- I really enjoyed learning more about how your technology has revolutionised the way marketers can reach consumers, and would love to help grow this division of your organisation.*
- I am truly excited by the opportunities this job could bring me, particularly as there will be plenty of scope for international travel.
Remind them of why you're the right choice.
As you close the interview, a manager or recruiter might say something like, "Do you have any questions?" If you do, ask them. Then leave on that question. You don't need to thank them for their time again. But once you're out of the office and have time to reflect on your conversation with the interviewer, it's likely that you'll think of some additional questions or points you wish you had made. This is your chance to make those additions before they've forgotten about your (hopefully awesome) interview experience!
Make the closing sincere.
- Make the closing sincere.
The closing paragraph is where you should re-state your gratitude for the opportunity and ask for any follow up information (if appropriate). It’s also where many people trip up because they don’t know what tone to strike with their sign off. Consider these guidelines:
Handwritten note: Close with “Sincerely” or “Regards,” and nothing else. You don’t need a comma after the first word, but consider including one before your signature. A handwritten note is much more personal than an email, so leave it at that!
Email: Close with “Best,” or “Thanks again.” If you are sending an email and want to be more casual, then something like “All my best” or even just “Best regards” can work too!
Proofread, save and send.
- Now it's time to proofread. It can be tempting to send off a note quickly, but it's worth it to slow down so you don't make any embarrassing mistakes. Read your note out loud to hear how the words sound. Make sure that you've used the correct personal pronouns for each recipient (that is, either "you" or "they"). Look for spelling and grammar errors, which can diminish the quality of an otherwise strong message.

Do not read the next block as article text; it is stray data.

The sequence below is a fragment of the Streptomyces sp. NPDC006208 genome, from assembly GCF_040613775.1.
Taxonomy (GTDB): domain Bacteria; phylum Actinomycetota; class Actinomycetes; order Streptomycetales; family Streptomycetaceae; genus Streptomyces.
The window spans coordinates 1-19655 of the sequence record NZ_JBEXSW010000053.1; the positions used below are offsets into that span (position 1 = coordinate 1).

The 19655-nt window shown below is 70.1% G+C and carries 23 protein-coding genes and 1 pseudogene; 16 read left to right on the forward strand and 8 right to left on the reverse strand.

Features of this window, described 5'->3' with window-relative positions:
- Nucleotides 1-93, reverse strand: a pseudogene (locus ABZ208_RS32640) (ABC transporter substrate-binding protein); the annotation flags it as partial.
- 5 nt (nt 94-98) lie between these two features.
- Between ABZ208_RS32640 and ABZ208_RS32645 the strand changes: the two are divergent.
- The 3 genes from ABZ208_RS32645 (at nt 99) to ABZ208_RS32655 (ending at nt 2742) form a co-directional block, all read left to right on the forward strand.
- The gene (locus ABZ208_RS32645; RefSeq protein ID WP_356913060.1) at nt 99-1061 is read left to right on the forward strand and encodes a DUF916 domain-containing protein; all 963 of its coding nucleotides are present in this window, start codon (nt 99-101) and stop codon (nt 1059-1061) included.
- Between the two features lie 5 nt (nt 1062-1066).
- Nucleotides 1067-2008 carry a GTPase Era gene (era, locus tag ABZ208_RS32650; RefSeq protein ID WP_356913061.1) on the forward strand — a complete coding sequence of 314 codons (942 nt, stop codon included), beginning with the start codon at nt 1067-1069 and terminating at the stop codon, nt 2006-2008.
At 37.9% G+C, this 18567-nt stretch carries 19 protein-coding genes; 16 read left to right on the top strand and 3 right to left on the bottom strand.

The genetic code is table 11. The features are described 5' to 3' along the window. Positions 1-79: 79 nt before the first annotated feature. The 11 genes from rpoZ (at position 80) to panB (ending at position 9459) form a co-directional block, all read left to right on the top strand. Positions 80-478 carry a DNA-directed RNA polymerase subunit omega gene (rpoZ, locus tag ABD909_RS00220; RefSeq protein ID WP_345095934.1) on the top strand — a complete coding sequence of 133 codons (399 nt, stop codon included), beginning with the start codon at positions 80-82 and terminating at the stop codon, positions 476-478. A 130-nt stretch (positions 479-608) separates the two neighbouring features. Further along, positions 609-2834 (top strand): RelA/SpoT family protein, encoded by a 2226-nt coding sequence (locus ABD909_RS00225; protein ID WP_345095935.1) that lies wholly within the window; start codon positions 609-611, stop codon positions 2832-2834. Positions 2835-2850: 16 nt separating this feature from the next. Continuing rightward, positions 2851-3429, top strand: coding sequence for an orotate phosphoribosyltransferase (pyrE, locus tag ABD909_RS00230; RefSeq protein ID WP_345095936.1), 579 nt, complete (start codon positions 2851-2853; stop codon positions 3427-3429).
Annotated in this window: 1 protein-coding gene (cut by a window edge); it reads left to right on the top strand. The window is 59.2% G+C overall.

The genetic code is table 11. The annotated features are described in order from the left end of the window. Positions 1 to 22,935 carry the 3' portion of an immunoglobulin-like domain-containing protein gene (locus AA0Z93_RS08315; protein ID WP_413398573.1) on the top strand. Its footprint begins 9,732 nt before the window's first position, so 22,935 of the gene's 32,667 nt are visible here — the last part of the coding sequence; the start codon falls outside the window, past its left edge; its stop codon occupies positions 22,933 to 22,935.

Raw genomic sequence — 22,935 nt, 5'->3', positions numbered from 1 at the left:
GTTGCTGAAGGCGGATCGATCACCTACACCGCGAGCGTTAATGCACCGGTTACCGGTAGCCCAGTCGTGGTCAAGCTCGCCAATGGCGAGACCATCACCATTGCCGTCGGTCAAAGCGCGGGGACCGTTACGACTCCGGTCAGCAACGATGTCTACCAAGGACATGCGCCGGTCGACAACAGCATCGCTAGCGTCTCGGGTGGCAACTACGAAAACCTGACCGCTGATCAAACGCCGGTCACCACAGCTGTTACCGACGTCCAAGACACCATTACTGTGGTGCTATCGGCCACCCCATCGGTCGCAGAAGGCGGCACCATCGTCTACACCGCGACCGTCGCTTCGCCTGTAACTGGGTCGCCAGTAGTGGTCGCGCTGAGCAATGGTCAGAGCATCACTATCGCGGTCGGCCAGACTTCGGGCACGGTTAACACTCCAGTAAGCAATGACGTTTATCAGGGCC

- If you're happy with your note and its content feels unique, save it in a new document—you'll want to keep the content around for future occasions when you need a thank-you message template!
- Once your note is ready, hit send! You should always send a physical letter after an in-person interview; when we say "email," we mean sending an electronic version of that letter instead of printing it out on paper and mailing it through snail mail.
Thank you notes are an important formal gesture in the interview process
- You should send a thank you note after every interview. Period.
- It's quick, it's easy, and it's free.
- If you don't do this, your chances of getting a job are slim to none.
- Sending a generic note is better than nothing at all, but if you want to get ahead of the pack and impress potential employers, the message needs to be personalized with details about your conversation.
- This is also a good opportunity for you to reflect on the interview and think about what else you could have said or what kind of questions you could have asked.